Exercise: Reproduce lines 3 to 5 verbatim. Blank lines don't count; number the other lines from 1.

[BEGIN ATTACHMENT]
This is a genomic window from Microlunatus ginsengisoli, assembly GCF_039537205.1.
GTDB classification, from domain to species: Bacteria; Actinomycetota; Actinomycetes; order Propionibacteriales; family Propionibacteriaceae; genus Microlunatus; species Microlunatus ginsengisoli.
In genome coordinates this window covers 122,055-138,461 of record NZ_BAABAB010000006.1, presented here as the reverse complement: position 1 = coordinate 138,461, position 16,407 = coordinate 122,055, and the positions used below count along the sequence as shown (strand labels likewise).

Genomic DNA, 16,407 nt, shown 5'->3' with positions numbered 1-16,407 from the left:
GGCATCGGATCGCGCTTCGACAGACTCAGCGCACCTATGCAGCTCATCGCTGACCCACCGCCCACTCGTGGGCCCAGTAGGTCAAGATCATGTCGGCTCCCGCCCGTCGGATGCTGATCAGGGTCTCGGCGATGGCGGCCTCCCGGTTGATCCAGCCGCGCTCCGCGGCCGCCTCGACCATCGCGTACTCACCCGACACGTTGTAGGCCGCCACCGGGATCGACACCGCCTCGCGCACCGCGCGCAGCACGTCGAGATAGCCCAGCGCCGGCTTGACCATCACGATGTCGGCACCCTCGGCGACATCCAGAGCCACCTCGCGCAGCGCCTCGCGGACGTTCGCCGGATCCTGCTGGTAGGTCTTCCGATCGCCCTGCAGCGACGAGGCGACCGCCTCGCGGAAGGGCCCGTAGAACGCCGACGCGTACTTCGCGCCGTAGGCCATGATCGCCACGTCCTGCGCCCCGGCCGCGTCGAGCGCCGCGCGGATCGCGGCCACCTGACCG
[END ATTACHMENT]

In genome coordinates this window covers 122,055-138,461 of record NZ_BAABAB010000006.1, presented here as the reverse complement: position 1 = coordinate 138,461, position 16,407 = coordinate 122,055, and the positions used below count along the sequence as shown (strand labels likewise).

Genomic DNA, 16,407 nt, shown 5'->3' with positions numbered 1-16,407 from the left:
GGCATCGGATCGCGCTTCGACAGACTCAGCGCACCTATGCAGCTCATCGCTGACCCACCGCCCACTCGTGGGCCCAGTAGGTCAAGATCATGTCGGCTCCCGCCCGTCGGATGCTGATCAGGGTCTCGGCGATGGCGGCCTCCCGGTTGATCCAGCCGCGCTCCGCGGCCGCCTCGACCATCGCGTACTCACCCGACACGTTGTAGGCCGCCACCGGGATCGACACCGCCTCGCGCACCGCGCGCAGCACGTCGAGATAGCCCAGCGCCGGCTTGACCATCACGATGTCGGCACCCTCGGCGACATCCAGAGCCACCTCGCGCAGCGCCTCGCGGACGTTCGCCGGATCCTGCTGGTAGGTCTTCCGATCGCCCTGCAGCGACGAGGCGACCGCCTCGCGGAAGGGCCCGTAGAACGCCGACGCGTACTTCGCGCCGTAGGCCATGATCGCCACGTCCTGCGCCCCGGCCGCGTCGAGCGCCGCGCGGATCGCGGCCACCTGACCG